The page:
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With the Code for Sustainable Homes Level 3 now being made a Planning Condition for the majority of new homes in Greater London, developers are finding that properties on awkward sites can incur unexpected costs – that is, unless they get the right advice.

This is why construction company Stamford West brought us in when they began building a pair of maisonettes, on the site of some former garages in Barnet, Greater London. Situated at the end of a cul de sac, one of the main challenges provided by the site was the fact that the gas main only ran past the top of the road – and extending it would have added a cost of around £13,000 to what was quite a modest build. Since a single-phase electricity supply already served the garages, it was decided to upgrade the fuses and opt for electric heating.

Using standard construction processes, specifying electric panel heaters would mean that it’s nigh-on impossible to meet Code Level 3. However, because a prefabricated timber panel construction system was chosen, we were able to work with the contractor and the frame company, to establish the insulation properties necessary to use electric heating under Part L.

With nearly all the rooms featuring external walls, the U-values had to be impressive. “AJ Energy knew immediately the sort of upgrades we would need to make to the fabric of the building, without even doing the calculations,” recalls Robert Brunton, Director of Stamford West. “We increased the insulation in the roof, and used a jet floor polystyrene block and beam system with a reinforced concrete slab on top. In addition, they advised triple glazing to be absolutely sure of hitting the targets. At £700 more in total than the double glazed option for the two units, it wasn’t a big investment for peace of mind.”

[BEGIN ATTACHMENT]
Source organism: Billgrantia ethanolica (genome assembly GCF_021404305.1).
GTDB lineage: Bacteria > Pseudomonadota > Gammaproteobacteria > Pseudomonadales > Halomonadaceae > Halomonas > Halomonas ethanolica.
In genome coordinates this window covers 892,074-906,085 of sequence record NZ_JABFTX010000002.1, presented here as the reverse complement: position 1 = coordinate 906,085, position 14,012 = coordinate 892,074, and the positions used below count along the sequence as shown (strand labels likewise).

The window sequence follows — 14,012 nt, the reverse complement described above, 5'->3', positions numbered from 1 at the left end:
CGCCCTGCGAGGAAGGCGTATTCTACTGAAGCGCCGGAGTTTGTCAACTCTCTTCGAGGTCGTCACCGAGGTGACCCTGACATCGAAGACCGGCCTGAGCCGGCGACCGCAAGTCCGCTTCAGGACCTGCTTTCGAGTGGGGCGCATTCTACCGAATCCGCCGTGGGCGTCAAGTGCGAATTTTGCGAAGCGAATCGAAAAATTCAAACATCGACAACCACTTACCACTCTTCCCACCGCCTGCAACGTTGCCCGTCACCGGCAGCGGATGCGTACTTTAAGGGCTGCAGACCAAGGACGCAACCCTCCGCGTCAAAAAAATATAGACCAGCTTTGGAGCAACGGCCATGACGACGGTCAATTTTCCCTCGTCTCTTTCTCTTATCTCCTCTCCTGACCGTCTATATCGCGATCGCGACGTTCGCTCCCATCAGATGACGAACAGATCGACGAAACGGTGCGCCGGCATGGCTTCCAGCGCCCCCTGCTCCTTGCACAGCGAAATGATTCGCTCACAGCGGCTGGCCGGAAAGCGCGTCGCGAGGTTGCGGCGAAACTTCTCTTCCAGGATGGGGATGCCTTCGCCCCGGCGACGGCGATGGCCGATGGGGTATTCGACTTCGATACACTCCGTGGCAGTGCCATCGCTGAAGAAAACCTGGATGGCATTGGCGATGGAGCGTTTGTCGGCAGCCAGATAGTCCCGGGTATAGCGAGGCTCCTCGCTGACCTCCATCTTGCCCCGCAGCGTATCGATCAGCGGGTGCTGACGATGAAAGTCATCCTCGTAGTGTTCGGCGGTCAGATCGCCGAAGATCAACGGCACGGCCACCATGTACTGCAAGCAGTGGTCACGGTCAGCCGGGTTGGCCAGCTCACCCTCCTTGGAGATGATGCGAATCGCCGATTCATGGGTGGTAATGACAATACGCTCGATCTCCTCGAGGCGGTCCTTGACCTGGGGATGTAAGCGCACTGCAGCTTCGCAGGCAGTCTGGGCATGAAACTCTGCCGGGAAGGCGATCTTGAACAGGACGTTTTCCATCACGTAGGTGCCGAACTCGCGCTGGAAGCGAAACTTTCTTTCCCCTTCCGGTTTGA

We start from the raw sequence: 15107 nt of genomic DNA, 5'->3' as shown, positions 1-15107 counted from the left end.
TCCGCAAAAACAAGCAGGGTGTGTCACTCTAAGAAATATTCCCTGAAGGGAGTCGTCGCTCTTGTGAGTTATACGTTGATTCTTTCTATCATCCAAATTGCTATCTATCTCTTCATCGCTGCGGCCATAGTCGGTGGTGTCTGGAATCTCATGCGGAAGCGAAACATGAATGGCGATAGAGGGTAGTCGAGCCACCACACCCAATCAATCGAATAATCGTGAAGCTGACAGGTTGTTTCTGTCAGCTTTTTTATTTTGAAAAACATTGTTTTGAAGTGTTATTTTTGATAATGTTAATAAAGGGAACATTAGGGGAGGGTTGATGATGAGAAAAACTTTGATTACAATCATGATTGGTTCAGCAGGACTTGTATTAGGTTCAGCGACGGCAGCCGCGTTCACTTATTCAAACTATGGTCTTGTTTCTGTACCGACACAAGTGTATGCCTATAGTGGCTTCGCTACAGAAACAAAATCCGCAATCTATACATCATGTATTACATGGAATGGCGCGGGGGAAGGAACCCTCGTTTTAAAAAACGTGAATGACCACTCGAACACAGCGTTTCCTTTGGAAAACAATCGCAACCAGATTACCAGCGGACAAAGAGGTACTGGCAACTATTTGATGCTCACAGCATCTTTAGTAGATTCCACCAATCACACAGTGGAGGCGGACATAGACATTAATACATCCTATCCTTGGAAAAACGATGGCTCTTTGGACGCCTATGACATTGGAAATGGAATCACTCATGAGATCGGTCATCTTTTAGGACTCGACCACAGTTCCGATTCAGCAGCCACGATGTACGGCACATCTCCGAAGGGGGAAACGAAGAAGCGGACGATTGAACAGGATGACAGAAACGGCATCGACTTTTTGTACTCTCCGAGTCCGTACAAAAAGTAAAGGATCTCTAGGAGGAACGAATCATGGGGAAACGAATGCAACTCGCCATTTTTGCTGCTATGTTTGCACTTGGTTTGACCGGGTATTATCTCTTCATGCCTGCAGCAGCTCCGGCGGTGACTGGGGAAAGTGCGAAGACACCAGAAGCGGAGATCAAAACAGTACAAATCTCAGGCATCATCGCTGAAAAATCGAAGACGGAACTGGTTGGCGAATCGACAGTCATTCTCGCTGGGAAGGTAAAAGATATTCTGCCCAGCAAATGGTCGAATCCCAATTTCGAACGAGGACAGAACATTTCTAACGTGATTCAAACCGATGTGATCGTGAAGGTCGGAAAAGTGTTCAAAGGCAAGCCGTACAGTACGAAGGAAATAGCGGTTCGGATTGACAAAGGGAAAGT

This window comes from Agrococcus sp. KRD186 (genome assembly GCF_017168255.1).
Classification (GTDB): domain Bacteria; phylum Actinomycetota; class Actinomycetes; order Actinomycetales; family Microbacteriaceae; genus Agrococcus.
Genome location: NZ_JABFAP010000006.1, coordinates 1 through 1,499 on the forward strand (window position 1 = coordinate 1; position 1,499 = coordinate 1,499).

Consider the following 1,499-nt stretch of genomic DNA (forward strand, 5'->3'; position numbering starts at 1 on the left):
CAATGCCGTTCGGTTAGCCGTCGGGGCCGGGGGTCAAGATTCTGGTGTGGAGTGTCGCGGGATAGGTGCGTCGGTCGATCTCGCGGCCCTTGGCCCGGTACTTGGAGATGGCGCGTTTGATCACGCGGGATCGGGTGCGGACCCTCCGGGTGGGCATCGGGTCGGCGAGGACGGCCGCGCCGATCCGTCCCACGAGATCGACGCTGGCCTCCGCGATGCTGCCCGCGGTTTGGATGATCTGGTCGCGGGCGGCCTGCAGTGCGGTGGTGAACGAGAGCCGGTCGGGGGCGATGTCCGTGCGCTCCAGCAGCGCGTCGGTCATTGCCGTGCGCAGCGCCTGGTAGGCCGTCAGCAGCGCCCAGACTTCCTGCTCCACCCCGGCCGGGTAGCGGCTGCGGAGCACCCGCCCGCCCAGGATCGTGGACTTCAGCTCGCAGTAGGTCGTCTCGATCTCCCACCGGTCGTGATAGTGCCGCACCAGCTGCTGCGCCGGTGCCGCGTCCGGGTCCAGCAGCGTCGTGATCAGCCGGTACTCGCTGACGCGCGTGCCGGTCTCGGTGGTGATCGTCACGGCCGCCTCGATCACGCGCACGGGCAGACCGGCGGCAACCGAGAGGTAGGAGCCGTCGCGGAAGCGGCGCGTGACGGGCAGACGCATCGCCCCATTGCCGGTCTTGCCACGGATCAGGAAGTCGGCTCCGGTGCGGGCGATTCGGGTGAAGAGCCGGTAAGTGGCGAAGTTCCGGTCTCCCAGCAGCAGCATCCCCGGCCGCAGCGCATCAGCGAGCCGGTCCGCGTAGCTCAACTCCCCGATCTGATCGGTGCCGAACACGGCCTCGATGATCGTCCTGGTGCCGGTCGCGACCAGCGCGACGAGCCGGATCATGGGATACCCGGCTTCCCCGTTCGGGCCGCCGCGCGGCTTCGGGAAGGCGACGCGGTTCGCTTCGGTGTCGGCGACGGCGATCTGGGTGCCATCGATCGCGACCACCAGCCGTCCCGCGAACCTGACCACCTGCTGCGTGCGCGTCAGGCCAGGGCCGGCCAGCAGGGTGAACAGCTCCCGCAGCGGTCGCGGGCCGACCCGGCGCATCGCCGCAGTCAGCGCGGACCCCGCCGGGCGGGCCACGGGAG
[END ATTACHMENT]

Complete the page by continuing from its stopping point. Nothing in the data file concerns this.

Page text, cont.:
The external walls were specified to achieve 0.14 W/m2.K, the floors at 0.15 W/m2.K, roof at 0.11 W/m2.K, and windows at 1.20K/m2.K. This made the dwellings more airtight, so we used a target of 5m3/hr/m2 in the SAP calculations. Finally, a very well insulated hot water cylinder was specified for each dwelling.

Thanks to our advice, Stamford West’s team were also able to improve their waste management plans too. Whereas they might normally remove any spoil from the site and start afresh, on this project they used a concrete crusher to recycle the panels from the original garages into backfill material. Additionally, the firm was able to come to an agreement with the Local Authority, whereby they could take their waste timber, cardboard, metal and polystyrene to the local amenity site. They ended up using only two skips on the site over the entire project, which was not only positive in environmental terms, but budgetary ones too.

“We came to AJ because they had been recommended by another building firm we know who does similar spec building projects to us,” Robert explains. “We can’t rate the service we received highly enough. They were very easy to work with, and fast in coming back with advice – they even made themselves available out of hours. We’ll certainly be using them again in the future.”

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